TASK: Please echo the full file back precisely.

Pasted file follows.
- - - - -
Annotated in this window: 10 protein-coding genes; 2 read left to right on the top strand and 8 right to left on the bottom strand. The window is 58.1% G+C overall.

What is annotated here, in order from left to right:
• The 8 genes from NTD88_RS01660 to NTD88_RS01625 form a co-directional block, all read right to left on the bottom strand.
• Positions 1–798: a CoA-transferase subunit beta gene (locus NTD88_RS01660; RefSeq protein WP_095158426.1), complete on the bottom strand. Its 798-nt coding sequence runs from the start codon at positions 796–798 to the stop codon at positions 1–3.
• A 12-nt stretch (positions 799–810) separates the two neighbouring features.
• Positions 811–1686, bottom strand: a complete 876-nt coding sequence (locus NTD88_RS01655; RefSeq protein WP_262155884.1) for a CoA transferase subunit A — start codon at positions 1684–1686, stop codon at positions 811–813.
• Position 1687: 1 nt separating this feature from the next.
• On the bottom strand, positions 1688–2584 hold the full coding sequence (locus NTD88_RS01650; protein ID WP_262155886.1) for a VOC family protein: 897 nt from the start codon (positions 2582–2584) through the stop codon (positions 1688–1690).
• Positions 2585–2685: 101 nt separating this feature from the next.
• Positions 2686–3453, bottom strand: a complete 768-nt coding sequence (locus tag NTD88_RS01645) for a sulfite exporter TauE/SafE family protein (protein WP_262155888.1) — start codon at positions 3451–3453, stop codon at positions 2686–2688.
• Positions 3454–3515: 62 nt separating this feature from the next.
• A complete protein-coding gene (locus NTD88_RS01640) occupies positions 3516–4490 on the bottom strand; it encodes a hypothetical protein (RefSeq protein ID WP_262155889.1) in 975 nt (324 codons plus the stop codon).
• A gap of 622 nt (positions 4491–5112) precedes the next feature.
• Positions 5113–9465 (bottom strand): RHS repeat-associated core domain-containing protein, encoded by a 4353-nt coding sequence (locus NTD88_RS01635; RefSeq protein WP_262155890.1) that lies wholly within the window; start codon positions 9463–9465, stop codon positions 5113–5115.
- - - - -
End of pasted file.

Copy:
Annotated in this window: 10 protein-coding genes; 2 read left to right on the top strand and 8 right to left on the bottom strand. The window is 58.1% G+C overall.

What is annotated here, in order from left to right:
• The 8 genes from NTD88_RS01660 to NTD88_RS01625 form a co-directional block, all read right to left on the bottom strand.
• Positions 1–798: a CoA-transferase subunit beta gene (locus NTD88_RS01660; RefSeq protein WP_095158426.1), complete on the bottom strand. Its 798-nt coding sequence runs from the start codon at positions 796–798 to the stop codon at positions 1–3.
• A 12-nt stretch (positions 799–810) separates the two neighbouring features.
• Positions 811–1686, bottom strand: a complete 876-nt coding sequence (locus NTD88_RS01655; RefSeq protein WP_262155884.1) for a CoA transferase subunit A — start codon at positions 1684–1686, stop codon at positions 811–813.
• Position 1687: 1 nt separating this feature from the next.
• On the bottom strand, positions 1688–2584 hold the full coding sequence (locus NTD88_RS01650; protein ID WP_262155886.1) for a VOC family protein: 897 nt from the start codon (positions 2582–2584) through the stop codon (positions 1688–1690).
• Positions 2585–2685: 101 nt separating this feature from the next.
• Positions 2686–3453, bottom strand: a complete 768-nt coding sequence (locus tag NTD88_RS01645) for a sulfite exporter TauE/SafE family protein (protein WP_262155888.1) — start codon at positions 3451–3453, stop codon at positions 2686–2688.
• Positions 3454–3515: 62 nt separating this feature from the next.
• A complete protein-coding gene (locus NTD88_RS01640) occupies positions 3516–4490 on the bottom strand; it encodes a hypothetical protein (RefSeq protein ID WP_262155889.1) in 975 nt (324 codons plus the stop codon).
• A gap of 622 nt (positions 4491–5112) precedes the next feature.
• Positions 5113–9465 (bottom strand): RHS repeat-associated core domain-containing protein, encoded by a 4353-nt coding sequence (locus NTD88_RS01635; RefSeq protein WP_262155890.1) that lies wholly within the window; start codon positions 9463–9465, stop codon positions 5113–5115.